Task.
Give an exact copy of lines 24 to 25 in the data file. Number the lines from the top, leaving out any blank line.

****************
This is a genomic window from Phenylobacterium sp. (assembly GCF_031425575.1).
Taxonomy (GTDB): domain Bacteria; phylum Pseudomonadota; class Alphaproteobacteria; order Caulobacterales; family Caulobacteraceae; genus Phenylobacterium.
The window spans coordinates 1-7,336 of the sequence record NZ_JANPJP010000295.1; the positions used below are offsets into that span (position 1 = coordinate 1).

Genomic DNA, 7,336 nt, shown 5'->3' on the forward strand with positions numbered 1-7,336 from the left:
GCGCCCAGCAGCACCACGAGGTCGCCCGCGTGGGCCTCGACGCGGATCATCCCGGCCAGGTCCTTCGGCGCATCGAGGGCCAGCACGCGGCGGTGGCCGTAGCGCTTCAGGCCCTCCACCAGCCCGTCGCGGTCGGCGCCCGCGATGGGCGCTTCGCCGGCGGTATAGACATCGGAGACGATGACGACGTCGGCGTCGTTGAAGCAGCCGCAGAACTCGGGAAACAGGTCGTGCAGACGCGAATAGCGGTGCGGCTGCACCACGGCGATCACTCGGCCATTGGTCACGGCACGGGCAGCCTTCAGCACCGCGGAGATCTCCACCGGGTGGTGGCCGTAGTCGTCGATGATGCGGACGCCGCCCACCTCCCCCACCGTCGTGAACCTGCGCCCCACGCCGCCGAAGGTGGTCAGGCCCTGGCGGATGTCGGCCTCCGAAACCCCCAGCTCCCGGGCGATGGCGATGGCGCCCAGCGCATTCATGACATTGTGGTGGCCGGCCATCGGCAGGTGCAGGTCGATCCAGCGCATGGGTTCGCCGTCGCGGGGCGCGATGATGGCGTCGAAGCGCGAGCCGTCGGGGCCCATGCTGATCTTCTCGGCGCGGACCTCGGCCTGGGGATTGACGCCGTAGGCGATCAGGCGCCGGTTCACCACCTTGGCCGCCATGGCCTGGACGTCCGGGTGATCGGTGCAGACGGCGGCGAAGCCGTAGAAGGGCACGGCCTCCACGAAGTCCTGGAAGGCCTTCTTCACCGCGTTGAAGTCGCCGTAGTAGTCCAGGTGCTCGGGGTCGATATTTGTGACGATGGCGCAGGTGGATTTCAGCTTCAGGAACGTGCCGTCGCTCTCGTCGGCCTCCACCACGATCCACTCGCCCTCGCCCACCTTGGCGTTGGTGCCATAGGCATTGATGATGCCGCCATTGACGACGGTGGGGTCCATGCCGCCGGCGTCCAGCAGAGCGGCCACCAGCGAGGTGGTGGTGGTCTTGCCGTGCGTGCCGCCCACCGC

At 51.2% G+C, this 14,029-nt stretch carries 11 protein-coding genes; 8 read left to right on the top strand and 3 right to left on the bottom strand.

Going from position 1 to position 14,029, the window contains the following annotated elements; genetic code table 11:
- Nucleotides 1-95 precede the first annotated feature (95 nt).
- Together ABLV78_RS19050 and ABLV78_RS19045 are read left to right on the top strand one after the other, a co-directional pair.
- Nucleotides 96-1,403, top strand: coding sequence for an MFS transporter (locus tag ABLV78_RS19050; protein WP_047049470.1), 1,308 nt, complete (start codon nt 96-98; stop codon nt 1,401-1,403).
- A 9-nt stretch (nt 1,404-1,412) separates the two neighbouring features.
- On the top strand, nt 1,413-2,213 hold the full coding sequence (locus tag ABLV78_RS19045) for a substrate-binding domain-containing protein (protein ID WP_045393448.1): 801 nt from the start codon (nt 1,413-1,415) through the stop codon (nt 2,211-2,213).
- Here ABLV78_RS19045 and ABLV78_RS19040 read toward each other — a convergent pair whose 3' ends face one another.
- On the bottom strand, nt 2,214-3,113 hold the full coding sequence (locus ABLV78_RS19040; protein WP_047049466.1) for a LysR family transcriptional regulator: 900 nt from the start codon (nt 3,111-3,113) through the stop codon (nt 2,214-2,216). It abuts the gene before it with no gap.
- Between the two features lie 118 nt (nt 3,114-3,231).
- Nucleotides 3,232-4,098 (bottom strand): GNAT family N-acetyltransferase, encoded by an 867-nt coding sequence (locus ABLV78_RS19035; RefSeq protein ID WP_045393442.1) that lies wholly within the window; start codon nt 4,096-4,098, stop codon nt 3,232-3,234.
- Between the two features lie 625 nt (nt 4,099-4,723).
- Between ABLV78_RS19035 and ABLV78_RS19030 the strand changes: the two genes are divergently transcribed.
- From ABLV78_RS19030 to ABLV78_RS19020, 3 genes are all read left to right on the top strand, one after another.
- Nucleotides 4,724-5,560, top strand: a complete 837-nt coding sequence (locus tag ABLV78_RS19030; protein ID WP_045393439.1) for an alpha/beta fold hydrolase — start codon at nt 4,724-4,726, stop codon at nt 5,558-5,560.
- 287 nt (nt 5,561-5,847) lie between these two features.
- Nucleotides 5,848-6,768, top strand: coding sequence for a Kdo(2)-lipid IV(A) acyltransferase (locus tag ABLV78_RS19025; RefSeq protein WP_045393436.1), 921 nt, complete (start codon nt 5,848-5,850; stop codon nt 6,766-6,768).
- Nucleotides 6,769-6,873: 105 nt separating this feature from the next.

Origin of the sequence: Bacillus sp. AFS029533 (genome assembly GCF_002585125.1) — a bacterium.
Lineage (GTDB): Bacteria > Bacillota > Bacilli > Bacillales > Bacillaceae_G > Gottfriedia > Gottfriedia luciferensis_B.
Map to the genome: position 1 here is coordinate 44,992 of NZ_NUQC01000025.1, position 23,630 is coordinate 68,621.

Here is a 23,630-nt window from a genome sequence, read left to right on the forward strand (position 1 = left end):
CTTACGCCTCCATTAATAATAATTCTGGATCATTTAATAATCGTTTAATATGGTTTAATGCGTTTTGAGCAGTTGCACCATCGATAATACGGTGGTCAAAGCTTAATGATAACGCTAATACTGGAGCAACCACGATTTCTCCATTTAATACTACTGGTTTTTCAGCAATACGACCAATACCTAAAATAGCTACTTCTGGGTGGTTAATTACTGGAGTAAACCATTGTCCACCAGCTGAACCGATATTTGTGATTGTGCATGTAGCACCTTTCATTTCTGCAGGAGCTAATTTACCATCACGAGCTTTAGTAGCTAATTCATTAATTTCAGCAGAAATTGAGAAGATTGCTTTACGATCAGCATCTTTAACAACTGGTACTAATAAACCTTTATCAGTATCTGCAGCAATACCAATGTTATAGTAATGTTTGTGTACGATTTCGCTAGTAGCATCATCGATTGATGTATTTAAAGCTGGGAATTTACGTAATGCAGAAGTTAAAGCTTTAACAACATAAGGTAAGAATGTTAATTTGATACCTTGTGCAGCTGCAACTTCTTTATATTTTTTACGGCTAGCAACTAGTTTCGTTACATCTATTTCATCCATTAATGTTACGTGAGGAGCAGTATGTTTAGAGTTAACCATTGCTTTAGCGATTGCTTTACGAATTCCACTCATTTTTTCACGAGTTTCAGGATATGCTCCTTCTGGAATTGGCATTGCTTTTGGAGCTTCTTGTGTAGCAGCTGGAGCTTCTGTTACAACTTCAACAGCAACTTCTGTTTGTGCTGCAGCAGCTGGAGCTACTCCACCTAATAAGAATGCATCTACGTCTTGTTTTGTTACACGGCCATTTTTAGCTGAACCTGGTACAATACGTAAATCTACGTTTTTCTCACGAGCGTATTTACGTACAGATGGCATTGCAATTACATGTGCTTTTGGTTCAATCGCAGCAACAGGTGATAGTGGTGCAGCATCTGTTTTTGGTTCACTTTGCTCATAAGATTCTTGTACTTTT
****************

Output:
Origin of the sequence: Bacillus sp. AFS029533 (genome assembly GCF_002585125.1) — a bacterium.
Lineage (GTDB): Bacteria > Bacillota > Bacilli > Bacillales > Bacillaceae_G > Gottfriedia > Gottfriedia luciferensis_B.